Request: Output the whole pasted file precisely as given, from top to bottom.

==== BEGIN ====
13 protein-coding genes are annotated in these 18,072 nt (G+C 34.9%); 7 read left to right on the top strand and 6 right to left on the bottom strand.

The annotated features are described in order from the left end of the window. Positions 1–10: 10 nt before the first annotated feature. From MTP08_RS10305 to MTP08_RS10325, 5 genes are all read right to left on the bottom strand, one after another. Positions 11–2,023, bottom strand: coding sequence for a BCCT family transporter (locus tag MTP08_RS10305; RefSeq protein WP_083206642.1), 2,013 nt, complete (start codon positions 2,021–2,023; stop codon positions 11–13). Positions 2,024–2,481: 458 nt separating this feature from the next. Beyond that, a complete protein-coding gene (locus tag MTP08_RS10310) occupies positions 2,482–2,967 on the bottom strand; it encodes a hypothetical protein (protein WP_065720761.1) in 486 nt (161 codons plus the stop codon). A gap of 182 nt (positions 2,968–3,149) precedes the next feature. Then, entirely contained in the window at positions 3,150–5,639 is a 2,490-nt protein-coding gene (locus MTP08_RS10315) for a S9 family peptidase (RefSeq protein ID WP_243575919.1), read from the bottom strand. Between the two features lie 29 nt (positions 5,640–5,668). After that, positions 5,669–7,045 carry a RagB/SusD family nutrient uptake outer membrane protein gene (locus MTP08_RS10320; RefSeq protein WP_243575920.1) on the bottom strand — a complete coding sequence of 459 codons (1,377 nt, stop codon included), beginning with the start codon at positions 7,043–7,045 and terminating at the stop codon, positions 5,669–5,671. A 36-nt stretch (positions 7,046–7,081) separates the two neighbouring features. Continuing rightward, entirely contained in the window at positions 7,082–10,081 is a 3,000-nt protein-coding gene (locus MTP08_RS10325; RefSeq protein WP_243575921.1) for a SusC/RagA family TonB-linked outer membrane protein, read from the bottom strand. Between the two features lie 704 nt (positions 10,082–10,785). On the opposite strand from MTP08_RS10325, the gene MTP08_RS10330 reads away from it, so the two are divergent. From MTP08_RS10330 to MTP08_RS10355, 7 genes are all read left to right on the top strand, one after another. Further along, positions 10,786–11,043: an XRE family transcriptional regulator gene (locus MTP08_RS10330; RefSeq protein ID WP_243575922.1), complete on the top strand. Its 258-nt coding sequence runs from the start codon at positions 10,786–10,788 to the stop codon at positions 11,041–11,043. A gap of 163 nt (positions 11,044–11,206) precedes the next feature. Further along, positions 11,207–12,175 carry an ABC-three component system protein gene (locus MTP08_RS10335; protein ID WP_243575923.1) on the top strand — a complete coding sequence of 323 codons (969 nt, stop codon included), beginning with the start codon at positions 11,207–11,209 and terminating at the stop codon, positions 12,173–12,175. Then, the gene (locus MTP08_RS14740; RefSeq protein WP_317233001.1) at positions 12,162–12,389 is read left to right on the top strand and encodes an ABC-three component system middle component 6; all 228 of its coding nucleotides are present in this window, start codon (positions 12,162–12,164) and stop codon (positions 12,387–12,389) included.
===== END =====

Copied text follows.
13 protein-coding genes are annotated in these 18,072 nt (G+C 34.9%); 7 read left to right on the top strand and 6 right to left on the bottom strand.

The annotated features are described in order from the left end of the window. Positions 1–10: 10 nt before the first annotated feature. From MTP08_RS10305 to MTP08_RS10325, 5 genes are all read right to left on the bottom strand, one after another. Positions 11–2,023, bottom strand: coding sequence for a BCCT family transporter (locus tag MTP08_RS10305; RefSeq protein WP_083206642.1), 2,013 nt, complete (start codon positions 2,021–2,023; stop codon positions 11–13). Positions 2,024–2,481: 458 nt separating this feature from the next. Beyond that, a complete protein-coding gene (locus tag MTP08_RS10310) occupies positions 2,482–2,967 on the bottom strand; it encodes a hypothetical protein (protein WP_065720761.1) in 486 nt (161 codons plus the stop codon). A gap of 182 nt (positions 2,968–3,149) precedes the next feature. Then, entirely contained in the window at positions 3,150–5,639 is a 2,490-nt protein-coding gene (locus MTP08_RS10315) for a S9 family peptidase (RefSeq protein ID WP_243575919.1), read from the bottom strand. Between the two features lie 29 nt (positions 5,640–5,668). After that, positions 5,669–7,045 carry a RagB/SusD family nutrient uptake outer membrane protein gene (locus MTP08_RS10320; RefSeq protein WP_243575920.1) on the bottom strand — a complete coding sequence of 459 codons (1,377 nt, stop codon included), beginning with the start codon at positions 7,043–7,045 and terminating at the stop codon, positions 5,669–5,671. A 36-nt stretch (positions 7,046–7,081) separates the two neighbouring features. Continuing rightward, entirely contained in the window at positions 7,082–10,081 is a 3,000-nt protein-coding gene (locus MTP08_RS10325; RefSeq protein WP_243575921.1) for a SusC/RagA family TonB-linked outer membrane protein, read from the bottom strand. Between the two features lie 704 nt (positions 10,082–10,785). On the opposite strand from MTP08_RS10325, the gene MTP08_RS10330 reads away from it, so the two are divergent. From MTP08_RS10330 to MTP08_RS10355, 7 genes are all read left to right on the top strand, one after another. Further along, positions 10,786–11,043: an XRE family transcriptional regulator gene (locus MTP08_RS10330; RefSeq protein ID WP_243575922.1), complete on the top strand. Its 258-nt coding sequence runs from the start codon at positions 10,786–10,788 to the stop codon at positions 11,041–11,043. A gap of 163 nt (positions 11,044–11,206) precedes the next feature. Further along, positions 11,207–12,175 carry an ABC-three component system protein gene (locus MTP08_RS10335; protein ID WP_243575923.1) on the top strand — a complete coding sequence of 323 codons (969 nt, stop codon included), beginning with the start codon at positions 11,207–11,209 and terminating at the stop codon, positions 12,173–12,175. Then, the gene (locus MTP08_RS14740; RefSeq protein WP_317233001.1) at positions 12,162–12,389 is read left to right on the top strand and encodes an ABC-three component system middle component 6; all 228 of its coding nucleotides are present in this window, start codon (positions 12,162–12,164) and stop codon (positions 12,387–12,389) included.